> Cranking gear: 6'10" medium-heavy St. Croix Legend glass composite rod, unnamed casting reel (6.4:1 ratio), 12-pound Seaguar AbrazX fluorocarbon line, custom-painted square-bill crankbait (reddish with some green mixed in) or Strike King KVD 1.5 (red craw).
Mike Iaconelli had a spot the was phenomenally productive in the early morning on days 2 and 3.
4th: Mike Iaconelli
> Day 1: 5, 9-02
> Day 2: 5, 19-07
> Day 3: 5, 14-00
> Total = 15, 42-09
Mike Iaconelli recovered from a lackluster day 1 to post his 11th top-10 finish in 20 appearances in the Classic. He did most of his damage on days 2 and 3 in the first couple hours from a culvert surrounded by natural rock backed up by rip-rap.
There were periods on both days when he was getting bit on nearly every cast.
"It was special because they're normally not ganged up like that in the pre-spawn – that's usually a post-spawn/summer thing," he said. "The conditions made it a double-whammy because you had flat, natural rock and the culvert that was drawing current. Fish were going in to spawn and coming out because the current was dropping.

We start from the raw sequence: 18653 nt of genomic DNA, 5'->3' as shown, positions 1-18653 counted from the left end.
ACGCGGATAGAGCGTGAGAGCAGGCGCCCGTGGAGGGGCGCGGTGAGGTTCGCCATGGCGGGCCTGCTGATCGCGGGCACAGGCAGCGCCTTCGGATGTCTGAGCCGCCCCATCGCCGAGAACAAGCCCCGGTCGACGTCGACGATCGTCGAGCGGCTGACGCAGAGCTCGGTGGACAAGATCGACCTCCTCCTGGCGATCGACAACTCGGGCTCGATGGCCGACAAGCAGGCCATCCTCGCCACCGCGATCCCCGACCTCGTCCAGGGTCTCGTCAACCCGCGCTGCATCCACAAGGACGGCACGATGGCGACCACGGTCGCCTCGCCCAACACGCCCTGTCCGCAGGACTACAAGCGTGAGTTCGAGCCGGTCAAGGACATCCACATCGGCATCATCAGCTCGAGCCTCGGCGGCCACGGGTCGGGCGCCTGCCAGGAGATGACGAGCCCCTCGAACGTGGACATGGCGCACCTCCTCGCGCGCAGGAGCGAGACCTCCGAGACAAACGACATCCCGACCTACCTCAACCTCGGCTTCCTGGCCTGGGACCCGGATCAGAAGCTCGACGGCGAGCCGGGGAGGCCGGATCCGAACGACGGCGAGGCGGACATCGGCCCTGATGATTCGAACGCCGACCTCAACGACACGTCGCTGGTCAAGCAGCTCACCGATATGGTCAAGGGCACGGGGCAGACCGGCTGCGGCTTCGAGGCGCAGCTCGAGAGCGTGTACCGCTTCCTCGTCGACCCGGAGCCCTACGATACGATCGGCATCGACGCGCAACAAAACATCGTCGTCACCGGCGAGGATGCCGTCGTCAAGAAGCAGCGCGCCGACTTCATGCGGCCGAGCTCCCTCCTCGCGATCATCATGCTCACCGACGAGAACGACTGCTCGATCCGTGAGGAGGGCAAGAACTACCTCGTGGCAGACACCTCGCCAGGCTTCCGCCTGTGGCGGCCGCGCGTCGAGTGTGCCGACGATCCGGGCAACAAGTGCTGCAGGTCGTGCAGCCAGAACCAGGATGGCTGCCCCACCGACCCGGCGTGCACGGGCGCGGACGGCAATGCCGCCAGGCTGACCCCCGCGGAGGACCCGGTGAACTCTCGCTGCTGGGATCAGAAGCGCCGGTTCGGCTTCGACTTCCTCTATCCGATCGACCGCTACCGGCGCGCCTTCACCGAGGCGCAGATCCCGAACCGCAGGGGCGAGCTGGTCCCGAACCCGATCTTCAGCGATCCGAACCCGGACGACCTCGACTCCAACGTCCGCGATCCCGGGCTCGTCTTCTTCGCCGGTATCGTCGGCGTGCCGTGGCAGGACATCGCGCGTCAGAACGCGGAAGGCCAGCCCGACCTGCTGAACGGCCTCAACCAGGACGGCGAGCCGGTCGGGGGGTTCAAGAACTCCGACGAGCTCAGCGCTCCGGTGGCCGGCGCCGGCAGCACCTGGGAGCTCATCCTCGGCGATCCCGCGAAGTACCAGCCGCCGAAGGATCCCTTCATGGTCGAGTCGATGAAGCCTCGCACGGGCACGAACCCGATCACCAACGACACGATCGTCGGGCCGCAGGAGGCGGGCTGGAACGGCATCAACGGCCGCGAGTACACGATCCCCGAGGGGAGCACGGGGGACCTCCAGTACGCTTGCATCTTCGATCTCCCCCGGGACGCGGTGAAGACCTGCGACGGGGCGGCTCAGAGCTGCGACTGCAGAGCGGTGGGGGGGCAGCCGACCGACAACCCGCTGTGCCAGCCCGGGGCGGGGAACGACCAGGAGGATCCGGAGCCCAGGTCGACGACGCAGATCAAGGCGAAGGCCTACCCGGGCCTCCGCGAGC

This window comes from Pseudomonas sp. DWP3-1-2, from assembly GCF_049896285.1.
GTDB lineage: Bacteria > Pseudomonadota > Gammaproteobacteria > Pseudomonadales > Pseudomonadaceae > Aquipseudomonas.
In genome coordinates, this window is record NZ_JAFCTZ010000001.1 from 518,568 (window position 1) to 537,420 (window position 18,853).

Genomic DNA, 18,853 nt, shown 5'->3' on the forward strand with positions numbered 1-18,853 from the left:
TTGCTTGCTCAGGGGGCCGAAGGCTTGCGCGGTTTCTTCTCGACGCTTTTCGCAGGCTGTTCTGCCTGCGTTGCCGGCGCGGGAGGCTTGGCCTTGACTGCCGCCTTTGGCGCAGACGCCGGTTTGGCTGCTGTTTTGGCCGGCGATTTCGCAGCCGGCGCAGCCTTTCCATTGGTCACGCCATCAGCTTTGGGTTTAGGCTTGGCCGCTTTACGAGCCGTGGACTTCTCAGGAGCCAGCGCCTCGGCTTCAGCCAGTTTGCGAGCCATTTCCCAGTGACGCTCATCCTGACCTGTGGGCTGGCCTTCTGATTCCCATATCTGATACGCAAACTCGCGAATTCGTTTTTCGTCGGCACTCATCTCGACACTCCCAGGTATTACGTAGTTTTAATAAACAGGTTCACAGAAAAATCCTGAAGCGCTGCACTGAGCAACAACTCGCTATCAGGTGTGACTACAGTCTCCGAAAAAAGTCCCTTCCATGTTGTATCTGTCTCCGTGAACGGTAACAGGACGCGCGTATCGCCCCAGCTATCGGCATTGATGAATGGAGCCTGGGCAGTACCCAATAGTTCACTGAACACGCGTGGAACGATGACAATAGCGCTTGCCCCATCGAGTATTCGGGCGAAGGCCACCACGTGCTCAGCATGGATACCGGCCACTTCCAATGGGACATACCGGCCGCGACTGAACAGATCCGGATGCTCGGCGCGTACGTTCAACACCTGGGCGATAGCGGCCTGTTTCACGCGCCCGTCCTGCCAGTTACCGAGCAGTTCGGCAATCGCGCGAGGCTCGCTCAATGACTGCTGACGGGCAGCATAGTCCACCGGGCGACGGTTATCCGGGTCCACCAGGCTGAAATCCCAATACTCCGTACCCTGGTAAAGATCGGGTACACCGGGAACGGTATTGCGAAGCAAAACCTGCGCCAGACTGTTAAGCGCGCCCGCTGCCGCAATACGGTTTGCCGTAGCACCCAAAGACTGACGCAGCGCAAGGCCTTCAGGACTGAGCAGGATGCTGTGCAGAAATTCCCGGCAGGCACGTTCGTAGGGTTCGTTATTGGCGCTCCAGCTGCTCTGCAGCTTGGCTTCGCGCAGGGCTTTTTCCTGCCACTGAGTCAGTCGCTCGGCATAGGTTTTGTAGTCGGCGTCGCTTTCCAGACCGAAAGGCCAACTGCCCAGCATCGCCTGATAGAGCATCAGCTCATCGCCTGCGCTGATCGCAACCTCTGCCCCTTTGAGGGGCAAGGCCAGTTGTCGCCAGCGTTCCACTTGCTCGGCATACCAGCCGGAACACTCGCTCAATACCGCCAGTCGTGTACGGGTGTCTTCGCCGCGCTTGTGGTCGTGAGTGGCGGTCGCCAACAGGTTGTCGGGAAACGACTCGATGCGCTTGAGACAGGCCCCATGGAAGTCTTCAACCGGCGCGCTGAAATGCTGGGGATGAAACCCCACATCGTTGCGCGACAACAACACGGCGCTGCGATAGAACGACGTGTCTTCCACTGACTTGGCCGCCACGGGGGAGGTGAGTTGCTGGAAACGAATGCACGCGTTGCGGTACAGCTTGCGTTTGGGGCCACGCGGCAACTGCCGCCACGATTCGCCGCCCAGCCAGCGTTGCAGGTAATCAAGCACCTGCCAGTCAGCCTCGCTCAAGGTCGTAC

"In practice, I though the (maximum weight) for that place was 10 pounds because I never caught one over two. I'd catch one and look down and there'd be eight or 10 other fish behind it, but they were all the same size. It got a lot better on the second and third day – there were some bigger ones there."
Twelve of the 15 fish he took to the scale bit a Rapala DT 6 crankbait. He used the Caribbean shad color on the first two days and switched to smash (also a shad imitation but with a green back and some orange on the throat) when the water cleaned up a bit on day 3.
He changed casting angles frequently and said it was critical for the bait to contact the bottom. "It was a total deflection bite," he said.
> Cranking gear: 7'3" medium-action Abu Garcia Ike Signature Delay rod, Abu Garcia Revo Ike casting reel (6.6:1 ratio), 10- or 12-pound Berkley Trilene 100% Fluorocarbon line, Rapala DT 6 (Caribbean shad or smash).